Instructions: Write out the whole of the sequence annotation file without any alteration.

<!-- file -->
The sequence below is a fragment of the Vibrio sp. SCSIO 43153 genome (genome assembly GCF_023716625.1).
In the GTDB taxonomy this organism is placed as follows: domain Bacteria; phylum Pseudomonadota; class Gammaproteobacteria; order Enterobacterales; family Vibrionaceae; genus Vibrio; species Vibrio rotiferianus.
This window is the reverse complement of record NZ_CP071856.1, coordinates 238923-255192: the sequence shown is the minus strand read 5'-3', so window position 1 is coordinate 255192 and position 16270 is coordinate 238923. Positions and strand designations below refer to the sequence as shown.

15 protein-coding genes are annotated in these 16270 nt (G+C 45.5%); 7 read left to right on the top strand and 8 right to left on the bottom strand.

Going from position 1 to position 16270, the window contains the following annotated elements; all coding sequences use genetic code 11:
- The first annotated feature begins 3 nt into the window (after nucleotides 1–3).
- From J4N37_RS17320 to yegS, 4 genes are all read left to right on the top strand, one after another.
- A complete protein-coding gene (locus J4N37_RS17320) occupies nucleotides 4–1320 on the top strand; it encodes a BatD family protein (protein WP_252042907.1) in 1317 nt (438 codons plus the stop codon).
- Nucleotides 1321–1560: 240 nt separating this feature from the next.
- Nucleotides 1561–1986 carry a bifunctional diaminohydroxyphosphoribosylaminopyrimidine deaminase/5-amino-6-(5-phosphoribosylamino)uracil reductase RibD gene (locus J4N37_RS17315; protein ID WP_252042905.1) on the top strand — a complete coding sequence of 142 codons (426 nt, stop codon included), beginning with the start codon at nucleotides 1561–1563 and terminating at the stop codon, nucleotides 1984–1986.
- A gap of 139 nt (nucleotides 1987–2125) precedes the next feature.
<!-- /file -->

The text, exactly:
The sequence below is a fragment of the Vibrio sp. SCSIO 43153 genome (genome assembly GCF_023716625.1).
In the GTDB taxonomy this organism is placed as follows: domain Bacteria; phylum Pseudomonadota; class Gammaproteobacteria; order Enterobacterales; family Vibrionaceae; genus Vibrio; species Vibrio rotiferianus.
This window is the reverse complement of record NZ_CP071856.1, coordinates 238923-255192: the sequence shown is the minus strand read 5'-3', so window position 1 is coordinate 255192 and position 16270 is coordinate 238923. Positions and strand designations below refer to the sequence as shown.

15 protein-coding genes are annotated in these 16270 nt (G+C 45.5%); 7 read left to right on the top strand and 8 right to left on the bottom strand.

Going from position 1 to position 16270, the window contains the following annotated elements; all coding sequences use genetic code 11:
- The first annotated feature begins 3 nt into the window (after nucleotides 1–3).
- From J4N37_RS17320 to yegS, 4 genes are all read left to right on the top strand, one after another.
- A complete protein-coding gene (locus J4N37_RS17320) occupies nucleotides 4–1320 on the top strand; it encodes a BatD family protein (protein WP_252042907.1) in 1317 nt (438 codons plus the stop codon).
- Nucleotides 1321–1560: 240 nt separating this feature from the next.
- Nucleotides 1561–1986 carry a bifunctional diaminohydroxyphosphoribosylaminopyrimidine deaminase/5-amino-6-(5-phosphoribosylamino)uracil reductase RibD gene (locus J4N37_RS17315; protein ID WP_252042905.1) on the top strand — a complete coding sequence of 142 codons (426 nt, stop codon included), beginning with the start codon at nucleotides 1561–1563 and terminating at the stop codon, nucleotides 1984–1986.
- A gap of 139 nt (nucleotides 1987–2125) precedes the next feature.